But Bellin does not appear to stop here, as he instead translates “uncover” into the broader concept of “hidden or otherwise not apparent” and sometimes illustrates uncoverings through scenarios that don’t involve overcoming any obstruction. For example, Bellin juxtaposes two different police efforts to obtain information from inside a house. First, he says, “[p]ointing a flashlight or binoculars at a house to identify the address, or the source of a strange noise, is not a search of the house” because “[t]he police officer who observes the house’s exterior, and even what is displayed in a window, gleans only what is already apparent.” In other words, standing outside and looking through the window to see objects sitting on an interior windowsill is not a search. Second, by contrast, “[s]tanding on a porch ‘to peer through your windows, into your home’s furthest corners’ . . . is a search of the house” because “[t]he officer on the porch using a flashlight or binoculars to peer into the house examines the house to uncover information, conducting a Fourth Amendment ‘search.’ ” In other words, standing outside and looking through the window to see objects much further inside the house is a search. Although Bellin may be correct that only the second observation of the house’s furthest corners acquires information that’s not “readily apparent,” it’s difficult to attribute this conclusion to any police activity removing an erstwhile barrier to standard perception. Let’s ponder some options.
Perhaps the window constitutes a “cover” that the second observation circumvents? We don’t normally think of a presumably transparent window as imposing a barrier for human vision. Of course, if the police officer in the second scenario cleared some smudges off the glass or pushed aside leaves that didn’t obscure vision of a large object on the interior windowsill but did initially obscure vision of items deeper within the house, her acts of clearing the window for better sight would easily qualify as uncovering. Here’s a harder case: suppose the officer could see large items on the windowsill but nothing beyond because the window reflected most light due to glare of sunshine or reflection of streetlamps, or because partly closed blinds made it difficult to identify objects that were visible but positioned further back. And suppose the officer in the second scenario repositioned herself by moving closer or taking a different angle until the reflection dissipated or the blinds obscured less. Moving to improve her sightline circumvented the erstwhile barrier to her vision, even without her physically removing a tangible barrier. Should this qualify as uncovering? Interesting questions abound as to what acts might qualify as overcoming an obstruction. But Bellin doesn’t explore let alone rely on them.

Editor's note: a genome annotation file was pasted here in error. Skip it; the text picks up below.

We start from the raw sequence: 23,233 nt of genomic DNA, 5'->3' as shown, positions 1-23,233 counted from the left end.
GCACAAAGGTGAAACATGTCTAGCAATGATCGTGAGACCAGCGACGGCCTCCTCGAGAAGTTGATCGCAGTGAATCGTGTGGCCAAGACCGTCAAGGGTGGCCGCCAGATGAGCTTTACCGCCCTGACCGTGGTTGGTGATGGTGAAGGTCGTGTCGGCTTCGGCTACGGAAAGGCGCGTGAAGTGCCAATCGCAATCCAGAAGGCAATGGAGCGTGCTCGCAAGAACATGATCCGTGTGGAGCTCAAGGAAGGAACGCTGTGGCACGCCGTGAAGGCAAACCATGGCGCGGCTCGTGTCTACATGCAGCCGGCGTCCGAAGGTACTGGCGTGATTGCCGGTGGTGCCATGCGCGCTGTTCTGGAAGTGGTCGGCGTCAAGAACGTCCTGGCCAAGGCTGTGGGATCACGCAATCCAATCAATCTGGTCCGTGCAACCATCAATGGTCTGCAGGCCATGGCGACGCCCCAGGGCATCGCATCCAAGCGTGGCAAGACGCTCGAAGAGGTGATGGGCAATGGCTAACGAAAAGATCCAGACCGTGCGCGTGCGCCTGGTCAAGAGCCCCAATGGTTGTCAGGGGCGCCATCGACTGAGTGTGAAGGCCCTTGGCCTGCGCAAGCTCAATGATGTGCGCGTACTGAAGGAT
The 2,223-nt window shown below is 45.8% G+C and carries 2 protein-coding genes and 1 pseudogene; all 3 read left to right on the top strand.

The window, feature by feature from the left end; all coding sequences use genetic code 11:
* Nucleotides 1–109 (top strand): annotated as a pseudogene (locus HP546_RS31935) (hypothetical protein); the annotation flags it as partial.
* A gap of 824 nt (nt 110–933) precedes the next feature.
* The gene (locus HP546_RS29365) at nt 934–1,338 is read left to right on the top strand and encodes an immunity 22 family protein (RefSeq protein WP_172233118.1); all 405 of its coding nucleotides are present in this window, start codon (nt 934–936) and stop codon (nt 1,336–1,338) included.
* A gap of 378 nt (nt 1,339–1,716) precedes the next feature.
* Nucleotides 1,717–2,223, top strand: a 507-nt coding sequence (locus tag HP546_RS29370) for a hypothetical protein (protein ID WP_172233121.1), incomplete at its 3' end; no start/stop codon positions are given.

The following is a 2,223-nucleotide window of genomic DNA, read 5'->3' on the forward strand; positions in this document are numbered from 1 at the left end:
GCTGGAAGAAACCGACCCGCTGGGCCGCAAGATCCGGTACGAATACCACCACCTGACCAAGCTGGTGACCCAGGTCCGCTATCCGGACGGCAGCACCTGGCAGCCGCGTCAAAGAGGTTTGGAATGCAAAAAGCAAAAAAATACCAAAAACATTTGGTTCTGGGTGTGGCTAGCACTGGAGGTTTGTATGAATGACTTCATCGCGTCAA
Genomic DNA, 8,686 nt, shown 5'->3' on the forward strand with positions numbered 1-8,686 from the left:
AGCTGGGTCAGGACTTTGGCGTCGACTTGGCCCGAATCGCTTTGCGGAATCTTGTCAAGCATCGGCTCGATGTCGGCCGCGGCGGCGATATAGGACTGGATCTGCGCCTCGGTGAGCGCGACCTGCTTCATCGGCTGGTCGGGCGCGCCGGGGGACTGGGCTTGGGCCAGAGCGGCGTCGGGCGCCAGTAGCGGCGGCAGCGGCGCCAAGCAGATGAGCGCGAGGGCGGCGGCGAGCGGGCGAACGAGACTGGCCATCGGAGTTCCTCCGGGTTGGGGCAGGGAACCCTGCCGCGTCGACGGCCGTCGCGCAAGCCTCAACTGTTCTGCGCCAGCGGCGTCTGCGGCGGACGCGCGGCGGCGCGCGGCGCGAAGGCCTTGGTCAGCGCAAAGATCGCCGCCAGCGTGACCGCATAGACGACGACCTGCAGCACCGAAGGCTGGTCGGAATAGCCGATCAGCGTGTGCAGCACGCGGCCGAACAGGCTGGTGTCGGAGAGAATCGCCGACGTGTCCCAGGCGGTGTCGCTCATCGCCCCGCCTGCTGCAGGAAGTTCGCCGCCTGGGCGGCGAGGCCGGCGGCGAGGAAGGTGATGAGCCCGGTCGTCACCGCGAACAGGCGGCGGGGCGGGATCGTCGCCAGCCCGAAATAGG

Or perhaps using a flashlight or binoculars circumvents some erstwhile barrier to standard perception? This also can’t explain Bellin’s distinction, as the officer uses these tools in both of Bellin’s aforementioned scenarios. But again, this hypothesis is interesting. Might we view the flashlight as overcoming an intangible barrier imposed by darkness (as in “under cover of darkness”), treating the darkness as interfering with a standard of normal daytime vision? Perhaps other technologies might similarly overcome such intangible barriers, such as infra-red goggles detecting things “through cover of” darkness or fog, or parabolic microphones detecting sounds “through cover of” ambient noise. A rule encompassing intangible as well as tangible “coverings” would also be interesting to explore, potentially defining some efforts as “searches” that Katz jurisprudence does not.